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Thinking About Social Security Benefits at 62?

Social Security is an asset that is taken for granted by many folks. If you are tempted to take Social Security early, when first eligible at age 62, think again: your check will be lower if you don’t wait until what’s called full retirement age. Further, married couples benefit additionally from Social Security planning strategies that can provide additional income.

The Social Security Administration is not allowed to advise on strategies to maximize your benefits, so don’t expect to learn about this from the government. But your financial professional can tell you how long you should work and what you should do in retirement to avoid outliving your assets.

Before You Make a Decision

As with everything in life, there are advantages and corresponding disadvantages to every decision and that is true when you are deciding whether or not to take your social security benefits before your full retirement age. On the one hand, if you do take your benefits before your full retirement age, then you can collect benefits for a longer period of time. How much longer? Well, that answer is unknown, unless you for sure know your life expectancy.

The disadvantage to taking your retirement benefits before your full retirement age is that your benefits will be reduced. Reduced by how much? Take a look at the chart on the next page to find out.

The decision on when to take your social security benefits is a personal one – there is no “perfect age” for everyone. But remember that when you decide to take your social security benefits, the amount you receive when you first get benefits will set a baseline for the amount you will receive for the rest of your life.

So you need to ask yourself at least these three questions:

· Do I plan to continue working?

· How is my health?

· Are there other family members qualifying for benefits based on my decision?

Full Retirement and Age 62 Benefit by Year of Birth

 

 

 

 

 

At Age 62 [1]

 

 

Year of Birth[2]

Full Retirement Age

Months between age 62 and full retirement age[3]

A $1,000 retirement benefit would be reduced to

The retirement benefit is reduced by[4]

A $500 spouse’s benefit would be reduced to

The spouse’s benefit is reduced by[5]

1943-1954

66

48

$750

25.00%

$350

30.00%

1955

66 and 2 months

50

$741

25.83%

$345

30.83%

1956

66 and 4 months

52

$733

26.67%

$341

31.67%

1957

66 and 6 months

54

$725

27.50%

$337

32.50%

1958

66 and 8 months

56

$716

28.33%

$333

33.33%

1959

66 and 10 months

58

$708

29.17%

$329

34.17%

1960 and later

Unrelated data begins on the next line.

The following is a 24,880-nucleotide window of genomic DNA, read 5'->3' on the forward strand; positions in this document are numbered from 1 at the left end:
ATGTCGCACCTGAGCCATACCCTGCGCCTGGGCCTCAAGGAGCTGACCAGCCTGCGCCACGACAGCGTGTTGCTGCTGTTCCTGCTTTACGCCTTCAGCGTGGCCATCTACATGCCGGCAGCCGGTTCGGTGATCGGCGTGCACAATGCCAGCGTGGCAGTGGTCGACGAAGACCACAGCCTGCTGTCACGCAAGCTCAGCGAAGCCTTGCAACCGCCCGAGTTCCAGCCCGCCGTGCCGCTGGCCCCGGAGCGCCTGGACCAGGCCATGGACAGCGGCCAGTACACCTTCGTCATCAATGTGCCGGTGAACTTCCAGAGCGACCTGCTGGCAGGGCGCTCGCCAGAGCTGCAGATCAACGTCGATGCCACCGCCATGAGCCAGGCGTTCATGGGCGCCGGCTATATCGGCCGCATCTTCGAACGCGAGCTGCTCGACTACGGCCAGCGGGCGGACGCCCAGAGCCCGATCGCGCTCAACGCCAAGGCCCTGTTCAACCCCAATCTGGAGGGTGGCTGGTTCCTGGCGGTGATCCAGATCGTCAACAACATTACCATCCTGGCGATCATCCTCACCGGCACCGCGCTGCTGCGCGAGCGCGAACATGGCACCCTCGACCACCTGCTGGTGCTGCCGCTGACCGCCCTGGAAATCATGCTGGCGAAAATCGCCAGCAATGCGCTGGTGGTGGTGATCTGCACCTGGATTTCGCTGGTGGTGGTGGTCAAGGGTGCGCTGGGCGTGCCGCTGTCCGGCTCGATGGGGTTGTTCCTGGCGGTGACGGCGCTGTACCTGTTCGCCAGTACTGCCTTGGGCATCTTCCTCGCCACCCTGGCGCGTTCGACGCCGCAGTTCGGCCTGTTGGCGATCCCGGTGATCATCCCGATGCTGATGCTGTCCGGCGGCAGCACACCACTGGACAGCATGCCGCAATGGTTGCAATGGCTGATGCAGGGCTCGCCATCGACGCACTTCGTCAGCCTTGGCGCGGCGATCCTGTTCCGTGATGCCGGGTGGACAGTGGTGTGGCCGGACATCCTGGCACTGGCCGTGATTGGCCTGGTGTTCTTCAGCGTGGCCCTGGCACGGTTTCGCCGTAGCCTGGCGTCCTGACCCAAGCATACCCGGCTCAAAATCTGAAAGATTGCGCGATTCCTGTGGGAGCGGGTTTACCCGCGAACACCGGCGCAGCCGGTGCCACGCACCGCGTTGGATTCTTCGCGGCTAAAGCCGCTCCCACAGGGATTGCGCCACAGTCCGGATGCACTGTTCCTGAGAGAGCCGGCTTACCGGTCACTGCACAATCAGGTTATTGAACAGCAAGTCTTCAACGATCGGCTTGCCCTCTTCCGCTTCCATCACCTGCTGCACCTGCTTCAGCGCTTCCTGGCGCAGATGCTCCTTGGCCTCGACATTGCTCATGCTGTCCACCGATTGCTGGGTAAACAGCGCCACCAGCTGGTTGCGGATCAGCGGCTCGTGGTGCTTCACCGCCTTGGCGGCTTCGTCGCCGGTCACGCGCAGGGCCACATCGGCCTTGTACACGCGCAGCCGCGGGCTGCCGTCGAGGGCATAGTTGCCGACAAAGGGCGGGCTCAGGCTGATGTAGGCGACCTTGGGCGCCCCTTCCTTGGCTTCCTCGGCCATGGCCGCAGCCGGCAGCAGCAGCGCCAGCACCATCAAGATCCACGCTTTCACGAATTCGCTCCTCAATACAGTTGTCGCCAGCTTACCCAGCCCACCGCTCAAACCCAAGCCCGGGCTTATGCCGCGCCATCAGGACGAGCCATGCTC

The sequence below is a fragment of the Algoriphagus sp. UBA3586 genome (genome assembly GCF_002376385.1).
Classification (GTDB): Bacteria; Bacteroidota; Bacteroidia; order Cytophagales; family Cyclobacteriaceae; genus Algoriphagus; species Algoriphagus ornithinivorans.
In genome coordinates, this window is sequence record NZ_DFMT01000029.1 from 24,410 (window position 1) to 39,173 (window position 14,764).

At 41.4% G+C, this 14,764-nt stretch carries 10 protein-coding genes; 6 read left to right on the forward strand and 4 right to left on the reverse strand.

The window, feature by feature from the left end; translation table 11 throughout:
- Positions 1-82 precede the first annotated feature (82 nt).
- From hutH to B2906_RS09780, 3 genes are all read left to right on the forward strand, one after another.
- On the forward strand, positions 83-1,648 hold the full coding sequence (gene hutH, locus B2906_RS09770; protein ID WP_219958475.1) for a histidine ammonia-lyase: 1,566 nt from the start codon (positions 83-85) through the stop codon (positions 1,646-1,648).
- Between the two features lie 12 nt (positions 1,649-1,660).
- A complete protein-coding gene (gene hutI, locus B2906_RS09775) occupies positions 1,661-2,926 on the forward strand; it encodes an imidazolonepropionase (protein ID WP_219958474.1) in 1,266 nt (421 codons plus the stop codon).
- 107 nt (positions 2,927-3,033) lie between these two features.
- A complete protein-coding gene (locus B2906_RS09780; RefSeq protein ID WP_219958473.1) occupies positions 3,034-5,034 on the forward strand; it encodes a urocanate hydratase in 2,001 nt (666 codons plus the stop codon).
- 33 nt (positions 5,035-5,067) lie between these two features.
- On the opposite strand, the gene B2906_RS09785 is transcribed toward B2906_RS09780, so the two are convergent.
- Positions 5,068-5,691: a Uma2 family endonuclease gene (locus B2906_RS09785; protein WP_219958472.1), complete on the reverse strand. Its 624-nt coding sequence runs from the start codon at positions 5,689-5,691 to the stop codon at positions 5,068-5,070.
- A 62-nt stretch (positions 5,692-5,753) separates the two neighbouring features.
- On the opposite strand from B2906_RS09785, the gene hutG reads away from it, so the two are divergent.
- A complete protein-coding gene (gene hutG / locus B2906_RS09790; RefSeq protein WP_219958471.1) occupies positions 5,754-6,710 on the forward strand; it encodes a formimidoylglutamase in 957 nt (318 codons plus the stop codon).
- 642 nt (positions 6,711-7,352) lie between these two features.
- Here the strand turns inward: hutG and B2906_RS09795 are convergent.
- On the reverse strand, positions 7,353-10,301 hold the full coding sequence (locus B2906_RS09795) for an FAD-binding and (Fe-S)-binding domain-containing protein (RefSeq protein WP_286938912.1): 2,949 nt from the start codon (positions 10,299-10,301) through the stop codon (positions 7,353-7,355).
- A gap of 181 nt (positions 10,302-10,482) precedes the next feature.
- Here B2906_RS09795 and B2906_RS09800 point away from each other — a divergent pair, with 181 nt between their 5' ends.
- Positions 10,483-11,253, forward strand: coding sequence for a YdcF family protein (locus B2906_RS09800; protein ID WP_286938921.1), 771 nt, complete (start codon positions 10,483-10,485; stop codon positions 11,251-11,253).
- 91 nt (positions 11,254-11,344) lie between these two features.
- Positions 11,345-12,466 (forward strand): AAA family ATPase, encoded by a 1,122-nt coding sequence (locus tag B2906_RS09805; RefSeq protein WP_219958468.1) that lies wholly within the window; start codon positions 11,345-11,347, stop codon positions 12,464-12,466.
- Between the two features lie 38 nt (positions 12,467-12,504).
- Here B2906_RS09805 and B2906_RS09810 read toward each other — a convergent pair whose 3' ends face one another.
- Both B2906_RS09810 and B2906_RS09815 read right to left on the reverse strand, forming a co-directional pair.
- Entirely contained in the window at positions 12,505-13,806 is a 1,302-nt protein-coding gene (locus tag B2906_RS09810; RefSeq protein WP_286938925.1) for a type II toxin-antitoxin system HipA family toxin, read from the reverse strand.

67

60

$700

30.00%

$325

35.00%

Source: Social Security Administration

 

Your Financial Professional & You

Again, the Social Security Administration is not allowed to advise on strategies to maximize your benefits, but your financial professional is. Your financial professional can run different retirement scenarios based on different variables such as: where you are today, how long you might work, projected rates of returns, and future living expenses, while also factoring in rising health care costs, among other things.

Ultimately, the decision is, of course, yours. But your financial professional can help you make the most informed decision based on your personal goals and objectives.

[1] You must be at least 62 for the entire month to receive benefits.

[2] If you were born on January 1st, you should refer to the previous year.

[3] If you were born on the 1st of the month, we figure your benefit (and your full retirement age) as if your birthday was in the previous month. If you were born on January 1st, we figure your benefit (and your full retirement age) as if your birthday was in December of the previous year.

[4] Percentages are approximate due to rounding.

[5] The maximum benefit for the spouse is 50 percent of the benefit the worker would receive at full retirement age. The percent reduction for the spouse should be applied after the automatic 50 percent reduction. Percentages are approximate due to rounding.

 

Important Disclosures

The opinions voiced in this material are for general information only and are not intended to provide specific advice or recommendations for any individual.

This information is not intended to be a substitute for specific individualized tax advice. We suggest that you discuss your specific tax issues with a qualified tax advisor.

All information is believed to be from reliable sources; however, LPL Financial makes no representation as to its completeness or accuracy.

This article was prepared by AIQ.

 

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